And I’m really not going to spoil this for you and give you a move by move account of what happens throughout the seven episodes... but I will say it’s perhaps more than just a little predicatable and clichéd in content for most of the time. I will also say that this aspect of it really doesn’t matter because the execution is so well done and it certainly holds its interest as the writer/director lifts the lid on the obsessive thought processes and behaviours of international chess players. In terms of that aspect, a very special friend of mine complained that the conclusion was way too Disney-like and, I 'd have to agree on that to an extent, it’s a bit syrupy but, at the same time, it’s pretty much the only ending I was hoping for by the time it got there so, I’m not going to complain about that. Because it’s just done so well.

The drained pastels and check patterns found in the way the colours are sedately aligned in an almost mechanical and precision manner are a good solution to showing the way a chess playing mind might see the world. The chess games themselves are quite lively, with the main ones never being constructed the same way twice. In one important competition, for example, the director goes ‘full on’ into The Thomas Crown Affair mode in terms of using a kind of adrenalised split scene sequence vaguely reminiscent of the Steve McQueen/Faye Dunaway chess scene (without the erotic overtones, these are competition matches). Another tournament has a wonderful shot where a top down view of Beth Harmon against a competitor at one table is panned across past some audience members (some of whom dissolve out of shot to be replaced with different ones to show the passage of time while the camera is still making the slow pan) to finish up above the table opposite to reveal, when the camera then moves down into shot, that this is also Beth Harmon finishing up another opponent on the opposite table. And stuff like this and the audio cues of the clock timers running through non-chess scenes with equal abandon keeps the series sharp and constantly watchable.

Another thing the director does, which shows a very mature understanding of the use of drama in literature but, it can be extremely powerful in the world of the moving image too, is to have a big lead in with a lot of chess games in a specific tournament until the character gets to play the final against the opponent you are waiting for her to beat (after twice setting up the moment by having her lose to him a couple of times previously in the show)... only to see the very first, opening move (as a pawn is slammed down with a fake echo to accentuate that, yeah, this a big one) before cutting away from the game completely and just going onto the aftermath to explain, via the two players in a bar, what actually happened. This was a great way of doing things and really showed me the director knew how to ‘throw film around’ to heighten the tension and release of the drama. Great stuff.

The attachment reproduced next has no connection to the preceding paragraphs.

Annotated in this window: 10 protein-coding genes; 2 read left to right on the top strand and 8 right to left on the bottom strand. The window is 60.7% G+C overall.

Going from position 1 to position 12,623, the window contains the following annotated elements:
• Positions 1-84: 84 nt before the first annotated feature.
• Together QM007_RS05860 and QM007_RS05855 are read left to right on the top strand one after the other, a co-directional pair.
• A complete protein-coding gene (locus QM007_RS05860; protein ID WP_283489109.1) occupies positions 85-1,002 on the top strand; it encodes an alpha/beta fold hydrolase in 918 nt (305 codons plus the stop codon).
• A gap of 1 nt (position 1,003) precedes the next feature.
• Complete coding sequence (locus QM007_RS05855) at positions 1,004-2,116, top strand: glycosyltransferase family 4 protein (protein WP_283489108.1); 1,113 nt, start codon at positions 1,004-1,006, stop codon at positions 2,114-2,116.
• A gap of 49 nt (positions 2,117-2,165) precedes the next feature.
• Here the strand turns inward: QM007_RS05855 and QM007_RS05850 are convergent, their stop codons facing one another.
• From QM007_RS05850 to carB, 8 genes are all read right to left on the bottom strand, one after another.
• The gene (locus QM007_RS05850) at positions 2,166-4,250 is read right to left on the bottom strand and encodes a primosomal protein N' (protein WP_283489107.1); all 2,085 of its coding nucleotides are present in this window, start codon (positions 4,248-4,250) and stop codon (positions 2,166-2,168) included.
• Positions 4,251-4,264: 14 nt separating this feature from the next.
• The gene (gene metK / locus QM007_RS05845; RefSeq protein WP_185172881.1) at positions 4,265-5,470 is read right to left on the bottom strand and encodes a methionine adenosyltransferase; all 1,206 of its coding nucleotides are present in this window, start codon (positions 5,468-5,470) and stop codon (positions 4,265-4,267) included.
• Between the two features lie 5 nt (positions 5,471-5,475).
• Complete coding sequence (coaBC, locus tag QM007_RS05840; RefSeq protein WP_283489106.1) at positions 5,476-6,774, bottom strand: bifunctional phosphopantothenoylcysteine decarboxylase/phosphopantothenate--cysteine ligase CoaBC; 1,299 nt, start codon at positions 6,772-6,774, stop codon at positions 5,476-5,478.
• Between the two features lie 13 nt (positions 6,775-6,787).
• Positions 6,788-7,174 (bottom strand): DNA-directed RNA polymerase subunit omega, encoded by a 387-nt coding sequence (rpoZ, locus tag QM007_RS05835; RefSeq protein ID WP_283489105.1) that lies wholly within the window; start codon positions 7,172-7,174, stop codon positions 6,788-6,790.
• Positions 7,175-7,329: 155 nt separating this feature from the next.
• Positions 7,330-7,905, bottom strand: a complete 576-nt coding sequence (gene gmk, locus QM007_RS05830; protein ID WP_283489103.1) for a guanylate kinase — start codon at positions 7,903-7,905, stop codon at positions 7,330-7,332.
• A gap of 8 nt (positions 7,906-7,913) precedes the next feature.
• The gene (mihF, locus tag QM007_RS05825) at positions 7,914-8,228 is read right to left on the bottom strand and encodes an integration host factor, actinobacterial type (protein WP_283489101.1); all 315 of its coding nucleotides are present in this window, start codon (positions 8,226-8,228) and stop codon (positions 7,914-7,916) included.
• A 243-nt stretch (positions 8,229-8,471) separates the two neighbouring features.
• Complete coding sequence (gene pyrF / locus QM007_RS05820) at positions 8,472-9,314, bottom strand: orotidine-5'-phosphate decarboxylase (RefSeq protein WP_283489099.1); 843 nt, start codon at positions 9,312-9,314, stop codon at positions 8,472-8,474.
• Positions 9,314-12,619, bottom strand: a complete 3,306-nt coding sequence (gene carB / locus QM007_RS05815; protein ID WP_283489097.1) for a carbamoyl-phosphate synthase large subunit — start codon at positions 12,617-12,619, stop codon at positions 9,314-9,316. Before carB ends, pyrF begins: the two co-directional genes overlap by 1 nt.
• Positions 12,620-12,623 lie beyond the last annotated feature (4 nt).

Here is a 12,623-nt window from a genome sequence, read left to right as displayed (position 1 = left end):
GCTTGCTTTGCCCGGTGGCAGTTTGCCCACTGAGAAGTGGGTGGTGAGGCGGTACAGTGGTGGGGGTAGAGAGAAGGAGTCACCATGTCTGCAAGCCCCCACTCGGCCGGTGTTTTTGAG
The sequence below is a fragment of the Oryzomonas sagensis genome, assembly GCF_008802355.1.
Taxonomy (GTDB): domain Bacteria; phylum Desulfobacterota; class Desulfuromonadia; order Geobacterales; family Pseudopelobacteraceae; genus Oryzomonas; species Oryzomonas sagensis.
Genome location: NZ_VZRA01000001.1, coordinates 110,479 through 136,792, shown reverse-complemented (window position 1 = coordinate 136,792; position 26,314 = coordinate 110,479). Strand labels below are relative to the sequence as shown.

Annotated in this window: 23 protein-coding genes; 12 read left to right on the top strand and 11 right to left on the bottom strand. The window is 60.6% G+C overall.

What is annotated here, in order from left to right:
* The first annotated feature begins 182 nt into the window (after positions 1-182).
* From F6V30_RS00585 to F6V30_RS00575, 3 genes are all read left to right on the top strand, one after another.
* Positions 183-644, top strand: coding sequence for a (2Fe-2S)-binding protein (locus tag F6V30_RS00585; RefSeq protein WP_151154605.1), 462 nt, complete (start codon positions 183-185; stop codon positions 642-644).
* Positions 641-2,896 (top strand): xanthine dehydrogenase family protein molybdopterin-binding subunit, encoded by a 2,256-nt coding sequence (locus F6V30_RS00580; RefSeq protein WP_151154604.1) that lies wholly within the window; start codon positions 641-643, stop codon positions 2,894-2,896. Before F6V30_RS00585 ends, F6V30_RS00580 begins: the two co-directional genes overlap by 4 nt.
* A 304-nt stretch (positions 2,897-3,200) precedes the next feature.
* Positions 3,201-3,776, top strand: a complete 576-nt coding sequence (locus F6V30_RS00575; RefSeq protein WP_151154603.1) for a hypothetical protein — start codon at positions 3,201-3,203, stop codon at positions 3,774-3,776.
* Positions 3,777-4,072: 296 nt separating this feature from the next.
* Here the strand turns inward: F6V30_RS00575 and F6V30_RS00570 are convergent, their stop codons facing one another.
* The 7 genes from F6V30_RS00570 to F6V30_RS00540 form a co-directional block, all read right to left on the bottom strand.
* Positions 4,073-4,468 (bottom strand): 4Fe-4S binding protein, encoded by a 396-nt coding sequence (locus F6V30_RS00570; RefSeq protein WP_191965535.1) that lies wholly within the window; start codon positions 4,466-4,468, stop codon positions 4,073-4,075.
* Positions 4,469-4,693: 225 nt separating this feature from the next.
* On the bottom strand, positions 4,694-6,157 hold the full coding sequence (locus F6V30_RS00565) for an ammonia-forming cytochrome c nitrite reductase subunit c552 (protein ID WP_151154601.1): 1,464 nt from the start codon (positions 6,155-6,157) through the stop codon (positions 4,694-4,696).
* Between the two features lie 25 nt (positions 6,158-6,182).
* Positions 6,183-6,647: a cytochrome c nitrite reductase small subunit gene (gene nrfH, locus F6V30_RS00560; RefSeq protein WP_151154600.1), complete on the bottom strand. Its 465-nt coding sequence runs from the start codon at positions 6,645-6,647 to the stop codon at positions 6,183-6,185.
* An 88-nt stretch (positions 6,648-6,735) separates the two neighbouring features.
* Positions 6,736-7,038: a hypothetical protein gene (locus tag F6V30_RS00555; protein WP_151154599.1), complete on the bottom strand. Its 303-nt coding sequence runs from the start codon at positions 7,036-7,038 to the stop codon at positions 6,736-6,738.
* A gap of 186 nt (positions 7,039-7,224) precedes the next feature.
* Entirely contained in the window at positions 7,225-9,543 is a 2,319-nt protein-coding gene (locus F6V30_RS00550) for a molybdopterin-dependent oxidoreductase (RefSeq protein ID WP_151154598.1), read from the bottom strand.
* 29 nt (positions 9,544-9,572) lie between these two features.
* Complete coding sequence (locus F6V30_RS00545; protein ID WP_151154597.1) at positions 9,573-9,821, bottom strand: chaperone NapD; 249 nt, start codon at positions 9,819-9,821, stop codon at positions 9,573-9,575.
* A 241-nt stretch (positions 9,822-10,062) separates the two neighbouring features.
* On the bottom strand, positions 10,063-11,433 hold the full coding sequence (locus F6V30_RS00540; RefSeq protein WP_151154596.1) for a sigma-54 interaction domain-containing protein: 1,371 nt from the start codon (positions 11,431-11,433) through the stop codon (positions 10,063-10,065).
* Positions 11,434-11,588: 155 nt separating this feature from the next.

Also, as an added bonus to cinephiles in the first episode, the director really ramps up the tension by having Beth attempt to steal some locked away tranquilisers while all the other staff and kids at the orphanage are busy watching The Robe (which I reviewed here). The thing is, if you’re familiar with the movie, you’ll know that Harmon goes to do her stuff when the movie is on the final scene... so it’s a mite more suspenseful, I suspect, if you know that the film has only a few more minutes to run before the possibility that she’s caught.

And I don’t think there’s much more I want to reveal about The Queen’s Gambit... you need to watch this little slice of genius for yourself. I will say that Carlos Rafael Rivera's score is wonderful but, alas, not available on CD at time of writing (only in a stupid, electronic download format) and the needle drop songs throughout out the show are... well, it’s mostly set in the sixties so, of course they’re going to be pretty good. Also, I love that they use a Donovan song in this because, hey, he’s one of the all time great artists who truly encompasses the spirit of the 1960s. So, yeah, this show comes with a definite recommendation from me and you should all check this out. One of the great mini series of our time.